In the first line of her review of the 2011 Armory Show—perhaps New York’s most highly anticipated and infamous art fair—New York Times art critic Roberta Smith makes the claim that “art fairs are for art lovers.” Oh, how I beg to differ, Roberta. There is almost nothing worse for an art lover, in fact, than clamoring to see works of art amidst hordes of people (whether collector, celebrity, or mere plebeian) in a sanitized, convention center-type arena with carpeted floors and makeshift, temporary booths that are more cubicles than anything else. Often times much of the work is fresh off of an artist’s recent show with the gallery, or worse yet, the really good work might be stashed in the “office” area because it was purchased by a collector three hours after the fair opened. Regardless, despite the overwhelming sense that one is trapped in a suburban shopping mall, art fairs—which this year, as always, were the first weekend in March—are somewhat timeless rites of passage, worth going to just for the few works that do stop you long enough to catch your breath.
This year saw the emergence of a brand new art fair that actually deeply considered, and was in fact entirely constructed around, modes and practices of viewing video art. Moving Image: An Art Fair of Contemporary Video Art was on view from March 3-6, located in a vast, semi-darkened tunnel on Eleventh Avenue. The cavernous, ample space made for an effective venue to show video, a medium that is notoriously difficult to sell, and even more difficult to get people to sit through. This was a fair that demanded a lot of its viewers—no getting away with thirty-second glances at this one (okay, unless of course the video was crap, and yeah, there was plenty of that). Select international galleries were invited by Moving Image’s curatorial advisory committee to present large video installations or single-channel works by an artist of their choosing. The installations were placed towards the entrance, while in the back, rows of sleek digital monitors playing the videos hung from the ceiling, equipped with headphones so that viewers could attempt full-on immersion.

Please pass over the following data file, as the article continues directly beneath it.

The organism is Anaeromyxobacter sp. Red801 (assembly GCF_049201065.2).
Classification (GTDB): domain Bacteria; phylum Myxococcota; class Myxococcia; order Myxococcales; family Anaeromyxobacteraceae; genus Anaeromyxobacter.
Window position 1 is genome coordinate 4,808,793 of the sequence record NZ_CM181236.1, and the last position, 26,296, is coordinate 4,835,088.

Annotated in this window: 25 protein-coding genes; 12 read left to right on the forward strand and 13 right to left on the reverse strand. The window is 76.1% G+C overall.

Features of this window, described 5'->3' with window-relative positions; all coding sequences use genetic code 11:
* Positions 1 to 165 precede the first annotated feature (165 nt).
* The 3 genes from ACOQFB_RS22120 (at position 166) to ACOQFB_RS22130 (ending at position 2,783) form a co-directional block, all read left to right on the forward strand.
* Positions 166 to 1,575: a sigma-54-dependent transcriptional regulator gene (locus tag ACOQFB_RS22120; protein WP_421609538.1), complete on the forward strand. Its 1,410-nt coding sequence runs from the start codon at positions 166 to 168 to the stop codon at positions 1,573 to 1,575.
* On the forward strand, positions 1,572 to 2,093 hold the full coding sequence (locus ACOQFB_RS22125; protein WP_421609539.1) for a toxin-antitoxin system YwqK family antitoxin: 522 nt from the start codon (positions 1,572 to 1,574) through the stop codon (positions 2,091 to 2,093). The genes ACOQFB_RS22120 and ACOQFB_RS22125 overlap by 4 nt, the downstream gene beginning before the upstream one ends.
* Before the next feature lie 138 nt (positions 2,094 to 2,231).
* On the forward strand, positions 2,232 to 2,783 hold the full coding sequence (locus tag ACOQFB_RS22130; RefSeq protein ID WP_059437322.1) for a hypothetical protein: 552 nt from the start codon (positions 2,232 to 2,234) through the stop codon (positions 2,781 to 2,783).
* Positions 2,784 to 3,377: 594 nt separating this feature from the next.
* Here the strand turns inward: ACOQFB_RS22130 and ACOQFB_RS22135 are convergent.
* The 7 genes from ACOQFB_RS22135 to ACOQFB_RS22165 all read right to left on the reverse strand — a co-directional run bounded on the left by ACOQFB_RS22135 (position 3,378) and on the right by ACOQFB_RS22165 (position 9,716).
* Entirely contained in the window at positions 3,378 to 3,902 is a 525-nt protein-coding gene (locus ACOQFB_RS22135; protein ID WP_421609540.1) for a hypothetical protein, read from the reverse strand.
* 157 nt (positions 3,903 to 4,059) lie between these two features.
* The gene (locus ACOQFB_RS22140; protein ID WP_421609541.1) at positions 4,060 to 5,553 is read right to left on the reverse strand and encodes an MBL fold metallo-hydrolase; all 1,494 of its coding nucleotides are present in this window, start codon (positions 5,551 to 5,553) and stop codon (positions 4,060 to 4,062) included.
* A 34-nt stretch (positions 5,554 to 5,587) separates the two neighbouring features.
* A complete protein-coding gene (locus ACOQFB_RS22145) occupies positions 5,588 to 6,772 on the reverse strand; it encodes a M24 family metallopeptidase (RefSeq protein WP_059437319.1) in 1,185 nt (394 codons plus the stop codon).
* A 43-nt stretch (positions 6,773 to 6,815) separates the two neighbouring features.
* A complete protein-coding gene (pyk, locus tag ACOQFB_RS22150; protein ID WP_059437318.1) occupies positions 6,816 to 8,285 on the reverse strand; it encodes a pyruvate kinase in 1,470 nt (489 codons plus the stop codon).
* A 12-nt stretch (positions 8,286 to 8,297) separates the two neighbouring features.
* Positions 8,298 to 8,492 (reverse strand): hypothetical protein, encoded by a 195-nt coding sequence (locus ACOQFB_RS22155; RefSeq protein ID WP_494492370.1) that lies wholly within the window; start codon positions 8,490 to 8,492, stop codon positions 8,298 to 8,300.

Weaving my way through the sensory overload and fighting intermittent bouts of Attention Deficit Disorder, I was immediately fond of several works: Miranda Lichtenstein’s brightly colored, elegant video Danse Serpentine (doubled and refracted) submitted by Elizabeth Dee Gallery, which shows a re-filmed and manipulated version of a clip on YouTube, a short film by early filmmakers the Lumiere Brothers of the fin-de-siecle dancer Loie Fuller. Glen Fogel was represented twice in the show: Participant Inc. submitted the new work With Me…You, a room-size, five-channel installation showing detailed, slowly spinning close-up projections of wedding and engagement rings belonging to women in Fogel’s family; while Callicoon Fine Arts offered up Quarry, which takes a scene from Law & Order: SVU, slows it down, and intersperses it moment by moment with an entirely re-enacted version. This particular scene depicts a pedophile identifying his victims by the smell of their baseball caps, so in his literal fragmenting of the clip, Fogel seems to break down frantic media and societal portrayals of sex crimes, particularly those often associated with homosexuality. Fun times! Gulnara Kasmalieva & Muratbek Djumaliev’s startlingly compelling video installation TransSiberian Amazons, submitted by Winkleman Gallery (a founder of the Moving Image fair), was comprised of three flat screens, two of which documented a moving landscape by train, and one showing two older, Kyrgyzstani women in a train car, singing a song popular in the Soviet Union in the 1980s. The screens were surrounded by piles of the immediately recognizable Chinese plastic plaid shopping bag, inviting interpretations about labor, economy, travel and impermanence.
Though Moving Image, like most art fairs, still depleted me of energy and somewhat of optimism, its take on medium-specificity and attention to presentation was enough for me to look forward to the direction it will take next year…stay tuned. (images courtesy of rhizome // art fair photo essay)